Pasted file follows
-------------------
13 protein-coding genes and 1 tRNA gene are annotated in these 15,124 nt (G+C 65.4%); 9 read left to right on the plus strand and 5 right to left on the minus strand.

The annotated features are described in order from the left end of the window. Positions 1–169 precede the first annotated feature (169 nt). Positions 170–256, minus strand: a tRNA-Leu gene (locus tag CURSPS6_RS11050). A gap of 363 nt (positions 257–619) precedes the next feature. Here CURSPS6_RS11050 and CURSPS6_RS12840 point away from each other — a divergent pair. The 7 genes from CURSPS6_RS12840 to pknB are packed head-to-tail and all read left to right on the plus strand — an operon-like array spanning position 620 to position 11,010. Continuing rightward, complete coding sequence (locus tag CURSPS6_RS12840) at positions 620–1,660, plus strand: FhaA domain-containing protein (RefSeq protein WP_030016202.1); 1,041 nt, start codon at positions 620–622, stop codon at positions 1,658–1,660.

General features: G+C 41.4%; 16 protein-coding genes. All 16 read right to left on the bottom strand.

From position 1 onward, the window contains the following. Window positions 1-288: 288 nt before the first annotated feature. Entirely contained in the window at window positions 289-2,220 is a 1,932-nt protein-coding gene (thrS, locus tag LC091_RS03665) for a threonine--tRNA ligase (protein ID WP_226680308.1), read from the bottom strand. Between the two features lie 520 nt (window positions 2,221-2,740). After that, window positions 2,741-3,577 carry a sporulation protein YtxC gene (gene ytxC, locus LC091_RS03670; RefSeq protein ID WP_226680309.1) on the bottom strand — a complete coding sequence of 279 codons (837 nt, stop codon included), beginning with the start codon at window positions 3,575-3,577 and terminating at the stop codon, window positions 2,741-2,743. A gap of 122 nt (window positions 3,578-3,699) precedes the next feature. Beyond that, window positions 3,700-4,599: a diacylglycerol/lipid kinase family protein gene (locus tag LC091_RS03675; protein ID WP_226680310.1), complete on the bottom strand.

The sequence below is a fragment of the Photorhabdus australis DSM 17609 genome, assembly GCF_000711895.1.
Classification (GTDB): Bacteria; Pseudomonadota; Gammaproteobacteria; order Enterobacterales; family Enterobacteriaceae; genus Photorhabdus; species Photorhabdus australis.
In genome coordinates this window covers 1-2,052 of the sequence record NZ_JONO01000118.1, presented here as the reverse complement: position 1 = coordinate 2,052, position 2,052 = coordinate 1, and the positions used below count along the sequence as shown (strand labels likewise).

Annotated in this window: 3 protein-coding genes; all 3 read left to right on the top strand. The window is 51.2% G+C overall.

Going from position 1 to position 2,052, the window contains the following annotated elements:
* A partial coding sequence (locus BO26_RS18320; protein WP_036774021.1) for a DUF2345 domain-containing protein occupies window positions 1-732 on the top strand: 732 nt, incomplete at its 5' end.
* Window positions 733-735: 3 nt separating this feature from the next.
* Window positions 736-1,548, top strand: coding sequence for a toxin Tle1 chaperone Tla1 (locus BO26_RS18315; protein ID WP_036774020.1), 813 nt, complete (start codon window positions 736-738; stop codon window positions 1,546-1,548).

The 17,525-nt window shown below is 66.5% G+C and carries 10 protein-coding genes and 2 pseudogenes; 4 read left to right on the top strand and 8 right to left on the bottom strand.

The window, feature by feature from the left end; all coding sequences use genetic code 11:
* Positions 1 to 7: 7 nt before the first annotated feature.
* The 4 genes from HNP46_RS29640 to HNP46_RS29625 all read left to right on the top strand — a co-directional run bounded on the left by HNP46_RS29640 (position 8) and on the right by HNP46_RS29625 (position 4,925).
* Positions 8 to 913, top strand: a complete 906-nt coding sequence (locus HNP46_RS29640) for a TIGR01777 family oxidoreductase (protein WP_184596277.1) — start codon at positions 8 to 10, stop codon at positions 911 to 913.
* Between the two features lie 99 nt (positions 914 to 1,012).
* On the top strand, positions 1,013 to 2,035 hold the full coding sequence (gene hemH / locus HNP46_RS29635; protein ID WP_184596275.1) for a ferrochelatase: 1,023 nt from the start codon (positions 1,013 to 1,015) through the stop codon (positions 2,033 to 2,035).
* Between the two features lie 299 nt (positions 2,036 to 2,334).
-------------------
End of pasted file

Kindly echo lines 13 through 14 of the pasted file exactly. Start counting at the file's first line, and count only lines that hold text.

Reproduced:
The 17,525-nt window shown below is 66.5% G+C and carries 10 protein-coding genes and 2 pseudogenes; 4 read left to right on the top strand and 8 right to left on the bottom strand.

The window, feature by feature from the left end; all coding sequences use genetic code 11: